Genesis 3:19

Hebrew Bible

17 But to Adam he said, “Because you obeyed the voice of52 your wife and ate from the tree about which I commanded you, ‘You must not eat from it,’ the ground is cursed because of you; in painful toil you will eat of it all the days of your life. 18 It will produce thorns and thistles for you, but you will eat the grain of the field. 19 By the sweat of your brow you will eat food until you return to the ground, for out of it you were taken; for you are dust, and to dust you will return. 20 The man named his wife Eve, because she was the mother of all the living. 21 The Lord God made garments from skin for Adam and his wife, and clothed them.

Ecclesiastes 3:20

Hebrew Bible

18 I also thought to myself, “It is for the sake of people, so God can clearly show them that they are like animals. 19 For the fate of humans and the fate of animals are the same: As one dies, so dies the other; both have the same breath. There is no advantage for humans over animals, for both are fleeting. 20 Both go to the same place; both come from the dust, and to dust both return. 21 Who really knows if the human spirit ascends upward, and the animal’s spirit descends into the earth?” 22 So I perceived there is nothing better than for people to enjoy their work because that is their reward; for who can show them what the future holds?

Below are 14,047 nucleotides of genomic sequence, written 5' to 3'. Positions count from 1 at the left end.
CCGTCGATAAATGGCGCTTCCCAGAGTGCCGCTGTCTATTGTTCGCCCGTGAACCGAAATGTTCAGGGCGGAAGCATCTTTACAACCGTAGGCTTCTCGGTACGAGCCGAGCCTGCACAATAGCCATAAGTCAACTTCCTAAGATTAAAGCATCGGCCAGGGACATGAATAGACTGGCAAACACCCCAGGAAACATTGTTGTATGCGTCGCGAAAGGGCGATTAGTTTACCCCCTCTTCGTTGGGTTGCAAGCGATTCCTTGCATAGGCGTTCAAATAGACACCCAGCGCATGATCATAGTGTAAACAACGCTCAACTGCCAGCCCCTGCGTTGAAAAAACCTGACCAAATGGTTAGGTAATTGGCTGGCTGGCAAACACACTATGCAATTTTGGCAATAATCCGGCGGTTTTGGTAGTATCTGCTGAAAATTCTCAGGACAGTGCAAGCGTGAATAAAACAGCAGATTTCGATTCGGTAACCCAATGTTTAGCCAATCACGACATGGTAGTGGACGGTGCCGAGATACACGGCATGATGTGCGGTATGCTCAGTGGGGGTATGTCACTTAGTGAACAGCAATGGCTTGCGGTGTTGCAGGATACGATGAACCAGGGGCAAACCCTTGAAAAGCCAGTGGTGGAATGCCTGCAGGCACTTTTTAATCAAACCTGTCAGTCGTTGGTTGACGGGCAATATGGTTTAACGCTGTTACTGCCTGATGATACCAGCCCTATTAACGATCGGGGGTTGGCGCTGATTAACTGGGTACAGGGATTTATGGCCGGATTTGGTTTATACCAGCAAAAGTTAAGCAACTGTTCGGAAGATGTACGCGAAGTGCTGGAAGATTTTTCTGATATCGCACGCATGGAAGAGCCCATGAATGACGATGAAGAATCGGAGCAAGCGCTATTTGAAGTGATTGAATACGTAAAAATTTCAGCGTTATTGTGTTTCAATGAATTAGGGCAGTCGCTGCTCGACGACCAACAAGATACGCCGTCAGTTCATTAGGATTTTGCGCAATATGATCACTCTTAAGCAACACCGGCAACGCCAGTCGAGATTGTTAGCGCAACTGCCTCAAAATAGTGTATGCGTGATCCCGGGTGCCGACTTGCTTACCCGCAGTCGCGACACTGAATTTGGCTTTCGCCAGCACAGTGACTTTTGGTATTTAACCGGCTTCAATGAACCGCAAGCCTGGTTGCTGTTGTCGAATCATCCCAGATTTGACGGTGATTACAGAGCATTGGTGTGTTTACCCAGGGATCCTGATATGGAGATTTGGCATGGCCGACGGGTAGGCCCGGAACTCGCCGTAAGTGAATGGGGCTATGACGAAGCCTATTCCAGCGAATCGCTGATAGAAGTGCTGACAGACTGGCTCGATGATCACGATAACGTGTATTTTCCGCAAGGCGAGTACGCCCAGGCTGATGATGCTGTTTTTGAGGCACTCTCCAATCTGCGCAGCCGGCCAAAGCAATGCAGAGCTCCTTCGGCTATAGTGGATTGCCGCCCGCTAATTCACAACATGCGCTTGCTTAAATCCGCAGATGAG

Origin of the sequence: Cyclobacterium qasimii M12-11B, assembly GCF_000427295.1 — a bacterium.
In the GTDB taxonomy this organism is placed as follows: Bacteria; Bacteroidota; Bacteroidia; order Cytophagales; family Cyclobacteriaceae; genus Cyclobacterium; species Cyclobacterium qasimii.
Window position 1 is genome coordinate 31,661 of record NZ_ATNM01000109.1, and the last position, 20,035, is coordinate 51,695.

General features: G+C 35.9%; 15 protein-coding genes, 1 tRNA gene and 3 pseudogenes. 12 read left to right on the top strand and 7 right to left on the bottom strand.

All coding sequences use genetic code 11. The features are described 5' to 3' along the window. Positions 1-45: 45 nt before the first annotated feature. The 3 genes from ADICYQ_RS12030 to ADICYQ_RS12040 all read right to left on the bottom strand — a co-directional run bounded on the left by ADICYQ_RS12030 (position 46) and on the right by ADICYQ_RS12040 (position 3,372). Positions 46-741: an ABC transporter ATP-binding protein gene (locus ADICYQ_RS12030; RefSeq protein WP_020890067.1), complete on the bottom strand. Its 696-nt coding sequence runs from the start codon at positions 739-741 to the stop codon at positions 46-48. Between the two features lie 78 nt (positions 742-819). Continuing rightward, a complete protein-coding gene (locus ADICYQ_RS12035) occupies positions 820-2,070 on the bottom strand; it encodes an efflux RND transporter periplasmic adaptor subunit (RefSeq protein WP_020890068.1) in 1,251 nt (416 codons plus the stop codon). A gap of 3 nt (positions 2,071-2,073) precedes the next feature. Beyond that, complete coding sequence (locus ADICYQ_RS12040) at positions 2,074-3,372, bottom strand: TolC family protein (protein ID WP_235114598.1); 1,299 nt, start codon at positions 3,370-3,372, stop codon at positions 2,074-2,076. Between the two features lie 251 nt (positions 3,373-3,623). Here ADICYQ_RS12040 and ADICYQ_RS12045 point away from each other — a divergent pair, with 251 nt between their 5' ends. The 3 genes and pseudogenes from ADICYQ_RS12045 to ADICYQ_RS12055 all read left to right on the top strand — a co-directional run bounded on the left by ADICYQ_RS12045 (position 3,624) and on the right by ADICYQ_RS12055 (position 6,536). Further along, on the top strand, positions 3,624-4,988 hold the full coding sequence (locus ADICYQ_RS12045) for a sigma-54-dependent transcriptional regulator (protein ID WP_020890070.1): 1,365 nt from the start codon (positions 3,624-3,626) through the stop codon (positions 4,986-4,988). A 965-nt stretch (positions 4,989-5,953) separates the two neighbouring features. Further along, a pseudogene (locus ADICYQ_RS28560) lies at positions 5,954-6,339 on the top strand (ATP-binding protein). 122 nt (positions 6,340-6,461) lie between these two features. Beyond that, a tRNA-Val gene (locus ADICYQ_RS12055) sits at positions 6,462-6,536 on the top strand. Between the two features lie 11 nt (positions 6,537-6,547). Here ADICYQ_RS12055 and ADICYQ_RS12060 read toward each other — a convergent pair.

Notes and References

"... If we take Genesis 3:19 and Ecclesiastes 3:20, the first stage would be to identify whether “dust to dust” is a citation; the second whether its potential source is Genesis and whether Genesis was known to Qohelet’s audience; third, to identify thematic connections such as mortality and human origins which are important issues in both texts. The last stage would be to analyse other thematic elements in Genesis that might help us to establish a cognitive environment that enables us to arrive at a richer understanding of Ecclesiastes. As noted above, the diverse books of the Bible cite other biblical books in a variety of ways. It was also noted that establishing the existence of the citation, allusion or echo must be done with care. It will be argued below that Ecclesiastes reuses the language of Genesis 3 and 4 for its own ends. Lexicographic citations, the use of common words, are among the most difficult to substantiate and the reuse of relatively common words is insufficient to demonstrate dependency, though clusters of common language, such as we find in Ecclesiastes and Genesis, may be sufficient to demonstrate a link ..."

Moxham, Ray Qohelet's Fall: The Use of Genesis 2­-4 in the Book of Ecclesiastes (pp. 35-36) University of Otago, New Zealand, 2015

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